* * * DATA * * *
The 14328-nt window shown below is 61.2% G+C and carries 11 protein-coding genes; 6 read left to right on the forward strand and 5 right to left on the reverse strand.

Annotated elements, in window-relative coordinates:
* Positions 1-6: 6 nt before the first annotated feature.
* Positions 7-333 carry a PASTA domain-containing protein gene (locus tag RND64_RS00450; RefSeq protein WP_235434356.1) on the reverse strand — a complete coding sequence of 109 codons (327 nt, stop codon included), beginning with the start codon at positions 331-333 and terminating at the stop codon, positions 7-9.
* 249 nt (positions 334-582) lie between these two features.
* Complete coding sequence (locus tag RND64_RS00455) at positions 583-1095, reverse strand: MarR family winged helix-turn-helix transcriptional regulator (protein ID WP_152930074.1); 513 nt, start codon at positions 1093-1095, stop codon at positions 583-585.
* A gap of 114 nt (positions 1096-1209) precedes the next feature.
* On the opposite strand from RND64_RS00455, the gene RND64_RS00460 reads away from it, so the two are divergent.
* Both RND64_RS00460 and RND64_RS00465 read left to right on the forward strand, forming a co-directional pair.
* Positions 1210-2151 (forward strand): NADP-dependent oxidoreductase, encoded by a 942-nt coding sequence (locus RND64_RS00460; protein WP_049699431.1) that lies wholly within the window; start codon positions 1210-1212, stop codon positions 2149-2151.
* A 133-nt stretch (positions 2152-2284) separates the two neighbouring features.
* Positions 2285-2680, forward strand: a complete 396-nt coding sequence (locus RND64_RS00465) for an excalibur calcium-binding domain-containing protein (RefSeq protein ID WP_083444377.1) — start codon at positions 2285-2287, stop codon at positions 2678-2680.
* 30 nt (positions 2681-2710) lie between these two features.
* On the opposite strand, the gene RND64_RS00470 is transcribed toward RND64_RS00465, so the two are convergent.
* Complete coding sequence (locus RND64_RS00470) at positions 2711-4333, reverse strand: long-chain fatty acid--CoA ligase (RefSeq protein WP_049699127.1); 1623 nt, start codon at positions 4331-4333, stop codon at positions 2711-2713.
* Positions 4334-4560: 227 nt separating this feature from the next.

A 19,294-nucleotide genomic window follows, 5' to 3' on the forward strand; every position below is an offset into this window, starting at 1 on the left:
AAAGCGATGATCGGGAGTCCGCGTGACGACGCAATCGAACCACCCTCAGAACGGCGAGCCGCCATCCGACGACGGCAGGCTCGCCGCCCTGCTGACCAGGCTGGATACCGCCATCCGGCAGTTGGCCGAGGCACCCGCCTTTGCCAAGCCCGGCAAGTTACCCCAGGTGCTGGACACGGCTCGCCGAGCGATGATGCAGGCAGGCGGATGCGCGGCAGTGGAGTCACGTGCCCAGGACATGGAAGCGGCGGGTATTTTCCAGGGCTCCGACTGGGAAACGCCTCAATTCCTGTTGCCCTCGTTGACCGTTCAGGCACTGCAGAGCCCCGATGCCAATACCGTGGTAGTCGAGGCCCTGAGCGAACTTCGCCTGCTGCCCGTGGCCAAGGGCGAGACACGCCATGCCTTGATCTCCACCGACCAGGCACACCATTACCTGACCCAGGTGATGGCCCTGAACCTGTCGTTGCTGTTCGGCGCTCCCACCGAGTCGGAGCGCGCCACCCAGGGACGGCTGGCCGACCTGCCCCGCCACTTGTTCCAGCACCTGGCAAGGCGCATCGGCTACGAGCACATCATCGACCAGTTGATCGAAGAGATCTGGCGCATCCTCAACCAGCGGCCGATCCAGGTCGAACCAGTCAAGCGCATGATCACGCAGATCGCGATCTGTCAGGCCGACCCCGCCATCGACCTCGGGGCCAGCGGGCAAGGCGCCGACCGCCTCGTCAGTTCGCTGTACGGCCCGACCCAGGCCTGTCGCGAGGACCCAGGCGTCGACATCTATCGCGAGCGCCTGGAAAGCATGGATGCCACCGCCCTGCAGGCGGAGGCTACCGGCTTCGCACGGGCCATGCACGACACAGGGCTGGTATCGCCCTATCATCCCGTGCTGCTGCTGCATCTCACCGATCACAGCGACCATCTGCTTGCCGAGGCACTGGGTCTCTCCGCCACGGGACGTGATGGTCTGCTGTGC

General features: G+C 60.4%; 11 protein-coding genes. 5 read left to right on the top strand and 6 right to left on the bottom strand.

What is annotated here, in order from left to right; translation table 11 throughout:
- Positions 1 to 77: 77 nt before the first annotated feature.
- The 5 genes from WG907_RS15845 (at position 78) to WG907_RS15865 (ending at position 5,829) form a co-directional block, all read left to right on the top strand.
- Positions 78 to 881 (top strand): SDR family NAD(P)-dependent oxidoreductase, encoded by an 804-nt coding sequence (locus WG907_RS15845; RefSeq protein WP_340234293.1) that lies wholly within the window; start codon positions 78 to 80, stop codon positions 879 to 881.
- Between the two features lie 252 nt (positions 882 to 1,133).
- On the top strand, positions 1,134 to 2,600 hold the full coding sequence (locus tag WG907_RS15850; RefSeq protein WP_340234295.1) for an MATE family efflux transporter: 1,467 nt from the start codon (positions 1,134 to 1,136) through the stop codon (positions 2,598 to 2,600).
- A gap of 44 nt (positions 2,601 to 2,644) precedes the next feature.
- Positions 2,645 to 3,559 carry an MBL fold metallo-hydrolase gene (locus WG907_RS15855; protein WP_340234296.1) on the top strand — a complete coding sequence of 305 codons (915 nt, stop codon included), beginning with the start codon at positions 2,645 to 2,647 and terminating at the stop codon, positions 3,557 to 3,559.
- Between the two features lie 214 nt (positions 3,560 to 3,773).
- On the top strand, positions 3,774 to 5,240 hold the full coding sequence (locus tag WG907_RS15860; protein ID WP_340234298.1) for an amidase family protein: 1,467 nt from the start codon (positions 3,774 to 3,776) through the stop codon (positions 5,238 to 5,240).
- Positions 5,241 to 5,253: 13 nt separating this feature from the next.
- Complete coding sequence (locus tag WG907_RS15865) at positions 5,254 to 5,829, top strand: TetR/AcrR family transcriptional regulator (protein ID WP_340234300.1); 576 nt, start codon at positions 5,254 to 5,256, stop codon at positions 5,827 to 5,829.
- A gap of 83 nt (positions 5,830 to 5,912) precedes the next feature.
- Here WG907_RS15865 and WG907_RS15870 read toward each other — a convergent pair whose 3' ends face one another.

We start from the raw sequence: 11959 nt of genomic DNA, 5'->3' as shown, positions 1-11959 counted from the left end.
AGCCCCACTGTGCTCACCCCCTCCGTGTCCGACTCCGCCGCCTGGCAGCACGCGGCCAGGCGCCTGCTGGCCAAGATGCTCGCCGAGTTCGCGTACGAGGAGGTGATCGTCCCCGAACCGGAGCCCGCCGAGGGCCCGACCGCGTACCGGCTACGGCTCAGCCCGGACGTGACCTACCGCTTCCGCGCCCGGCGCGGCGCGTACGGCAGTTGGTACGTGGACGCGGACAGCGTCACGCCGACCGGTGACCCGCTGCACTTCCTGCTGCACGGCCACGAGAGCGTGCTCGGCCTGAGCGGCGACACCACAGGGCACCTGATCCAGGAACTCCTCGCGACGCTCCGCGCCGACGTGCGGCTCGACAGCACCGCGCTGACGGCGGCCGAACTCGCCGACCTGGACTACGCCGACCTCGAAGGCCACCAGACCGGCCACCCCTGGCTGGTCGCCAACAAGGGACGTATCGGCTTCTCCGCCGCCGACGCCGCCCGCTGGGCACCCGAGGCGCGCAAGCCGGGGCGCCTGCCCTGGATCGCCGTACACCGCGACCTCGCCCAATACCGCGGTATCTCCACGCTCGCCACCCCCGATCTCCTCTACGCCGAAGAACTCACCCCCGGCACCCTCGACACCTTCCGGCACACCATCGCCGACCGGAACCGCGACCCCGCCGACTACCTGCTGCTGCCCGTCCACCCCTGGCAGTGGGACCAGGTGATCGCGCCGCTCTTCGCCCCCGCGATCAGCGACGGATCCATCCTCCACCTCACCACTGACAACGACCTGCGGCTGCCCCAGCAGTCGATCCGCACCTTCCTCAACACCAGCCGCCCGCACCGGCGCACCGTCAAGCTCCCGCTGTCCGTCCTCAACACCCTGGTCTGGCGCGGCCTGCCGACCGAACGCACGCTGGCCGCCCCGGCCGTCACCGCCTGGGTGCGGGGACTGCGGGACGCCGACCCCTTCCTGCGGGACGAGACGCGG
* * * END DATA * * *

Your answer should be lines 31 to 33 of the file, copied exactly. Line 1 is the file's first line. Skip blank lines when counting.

- Complete coding sequence (locus tag WG907_RS15865) at positions 5,254 to 5,829, top strand: TetR/AcrR family transcriptional regulator (protein ID WP_340234300.1); 576 nt, start codon at positions 5,254 to 5,256, stop codon at positions 5,827 to 5,829.
- A gap of 83 nt (positions 5,830 to 5,912) precedes the next feature.
- Here WG907_RS15865 and WG907_RS15870 read toward each other — a convergent pair whose 3' ends face one another.